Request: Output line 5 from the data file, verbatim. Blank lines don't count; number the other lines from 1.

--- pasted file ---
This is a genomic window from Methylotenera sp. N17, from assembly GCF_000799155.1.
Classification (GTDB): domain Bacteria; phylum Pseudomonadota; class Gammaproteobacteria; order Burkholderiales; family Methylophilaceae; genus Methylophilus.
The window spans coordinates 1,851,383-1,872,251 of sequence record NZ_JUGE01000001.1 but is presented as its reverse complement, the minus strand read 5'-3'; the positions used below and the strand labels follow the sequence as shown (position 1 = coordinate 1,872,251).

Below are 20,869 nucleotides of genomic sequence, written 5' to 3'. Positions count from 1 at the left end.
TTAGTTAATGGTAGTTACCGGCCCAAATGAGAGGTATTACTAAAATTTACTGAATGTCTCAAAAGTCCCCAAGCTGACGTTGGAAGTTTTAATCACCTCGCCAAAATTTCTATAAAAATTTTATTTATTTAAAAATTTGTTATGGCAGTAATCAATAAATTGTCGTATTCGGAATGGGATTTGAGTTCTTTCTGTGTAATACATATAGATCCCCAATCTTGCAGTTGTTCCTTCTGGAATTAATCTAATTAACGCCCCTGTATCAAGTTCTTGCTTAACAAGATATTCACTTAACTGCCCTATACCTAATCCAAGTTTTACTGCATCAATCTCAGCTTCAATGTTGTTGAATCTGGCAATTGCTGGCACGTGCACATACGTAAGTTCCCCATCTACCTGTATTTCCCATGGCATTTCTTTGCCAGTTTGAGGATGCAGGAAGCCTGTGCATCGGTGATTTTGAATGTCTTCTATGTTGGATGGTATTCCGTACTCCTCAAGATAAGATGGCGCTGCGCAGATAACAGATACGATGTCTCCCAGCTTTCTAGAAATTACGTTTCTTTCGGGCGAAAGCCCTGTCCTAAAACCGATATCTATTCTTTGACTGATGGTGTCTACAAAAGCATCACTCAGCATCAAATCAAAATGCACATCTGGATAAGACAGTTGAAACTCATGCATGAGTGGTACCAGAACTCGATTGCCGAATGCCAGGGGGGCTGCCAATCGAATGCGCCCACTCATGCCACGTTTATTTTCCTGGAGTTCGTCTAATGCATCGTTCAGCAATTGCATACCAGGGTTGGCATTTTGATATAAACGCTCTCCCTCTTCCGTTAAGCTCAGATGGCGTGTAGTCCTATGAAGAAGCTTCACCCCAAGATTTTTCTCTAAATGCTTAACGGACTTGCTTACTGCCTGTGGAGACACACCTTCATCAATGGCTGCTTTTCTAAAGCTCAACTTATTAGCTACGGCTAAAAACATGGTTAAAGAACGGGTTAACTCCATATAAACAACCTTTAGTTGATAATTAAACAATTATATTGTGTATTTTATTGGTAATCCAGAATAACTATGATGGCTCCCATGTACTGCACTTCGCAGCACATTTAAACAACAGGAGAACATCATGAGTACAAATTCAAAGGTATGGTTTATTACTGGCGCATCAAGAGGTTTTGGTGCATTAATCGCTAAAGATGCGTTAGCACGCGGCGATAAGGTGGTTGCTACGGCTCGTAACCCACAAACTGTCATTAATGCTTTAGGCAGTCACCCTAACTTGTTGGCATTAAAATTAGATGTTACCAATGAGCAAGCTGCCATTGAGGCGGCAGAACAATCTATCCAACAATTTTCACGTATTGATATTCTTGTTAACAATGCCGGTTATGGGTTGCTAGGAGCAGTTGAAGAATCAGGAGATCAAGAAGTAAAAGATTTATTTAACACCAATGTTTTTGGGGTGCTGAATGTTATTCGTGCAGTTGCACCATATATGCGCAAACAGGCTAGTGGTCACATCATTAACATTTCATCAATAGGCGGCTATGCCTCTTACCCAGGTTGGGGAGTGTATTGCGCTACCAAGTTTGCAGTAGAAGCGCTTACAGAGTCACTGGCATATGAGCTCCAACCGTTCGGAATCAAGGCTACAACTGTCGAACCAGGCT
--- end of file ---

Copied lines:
TTAGTTAATGGTAGTTACCGGCCCAAATGAGAGGTATTACTAAAATTTACTGAATGTCTCAAAAGTCCCCAAGCTGACGTTGGAAGTTTTAATCACCTCGCCAAAATTTCTATAAAAATTTTATTTATTTAAAAATTTGTTATGGCAGTAATCAATAAATTGTCGTATTCGGAATGGGATTTGAGTTCTTTCTGTGTAATACATATAGATCCCCAATCTTGCAGTTGTTCCTTCTGGAATTAATCTAATTAACGCCCCTGTATCAAGTTCTTGCTTAACAAGATATTCACTTAACTGCCCTATACCTAATCCAAGTTTTACTGCATCAATCTCAGCTTCAATGTTGTTGAATCTGGCAATTGCTGGCACGTGCACATACGTAAGTTCCCCATCTACCTGTATTTCCCATGGCATTTCTTTGCCAGTTTGAGGATGCAGGAAGCCTGTGCATCGGTGATTTTGAATGTCTTCTATGTTGGATGGTATTCCGTACTCCTCAAGATAAGATGGCGCTGCGCAGATAACAGATACGATGTCTCCCAGCTTTCTAGAAATTACGTTTCTTTCGGGCGAAAGCCCTGTCCTAAAACCGATATCTATTCTTTGACTGATGGTGTCTACAAAAGCATCACTCAGCATCAAATCAAAATGCACATCTGGATAAGACAGTTGAAACTCATGCATGAGTGGTACCAGAACTCGATTGCCGAATGCCAGGGGGGCTGCCAATCGAATGCGCCCACTCATGCCACGTTTATTTTCCTGGAGTTCGTCTAATGCATCGTTCAGCAATTGCATACCAGGGTTGGCATTTTGATATAAACGCTCTCCCTCTTCCGTTAAGCTCAGATGGCGTGTAGTCCTATGAAGAAGCTTCACCCCAAGATTTTTCTCTAAATGCTTAACGGACTTGCTTACTGCCTGTGGAGACACACCTTCATCAATGGCTGCTTTTCTAAAGCTCAACTTATTAGCTACGGCTAAAAACATGGTTAAAGAACGGGTTAACTCCATATAAACAACCTTTAGTTGATAATTAAACAATTATATTGTGTATTTTATTGGTAATCCAGAATAACTATGATGGCTCCCATGTACTGCACTTCGCAGCACATTTAAACAACAGGAGAACATCATGAGTACAAATTCAAAGGTATGGTTTATTACTGGCGCATCAAGAGGTTTTGGTGCATTAATCGCTAAAGATGCGTTAGCACGCGGCGATAAGGTGGTTGCTACGGCTCGTAACCCACAAACTGTCATTAATGCTTTAGGCAGTCACCCTAACTTGTTGGCATTAAAATTAGATGTTACCAATGAGCAAGCTGCCATTGAGGCGGCAGAACAATCTATCCAACAATTTTCACGTATTGATATTCTTGTTAACAATGCCGGTTATGGGTTGCTAGGAGCAGTTGAAGAATCAGGAGATCAAGAAGTAAAAGATTTATTTAACACCAATGTTTTTGGGGTGCTGAATGTTATTCGTGCAGTTGCACCATATATGCGCAAACAGGCTAGTGGTCACATCATTAACATTTCATCAATAGGCGGCTATGCCTCTTACCCAGGTTGGGGAGTGTATTGCGCTACCAAGTTTGCAGTAGAAGCGCTTACAGAGTCACTGGCATATGAGCTCCAACCGTTCGGAATCAAGGCTACAACTGTCGAACCAGGCT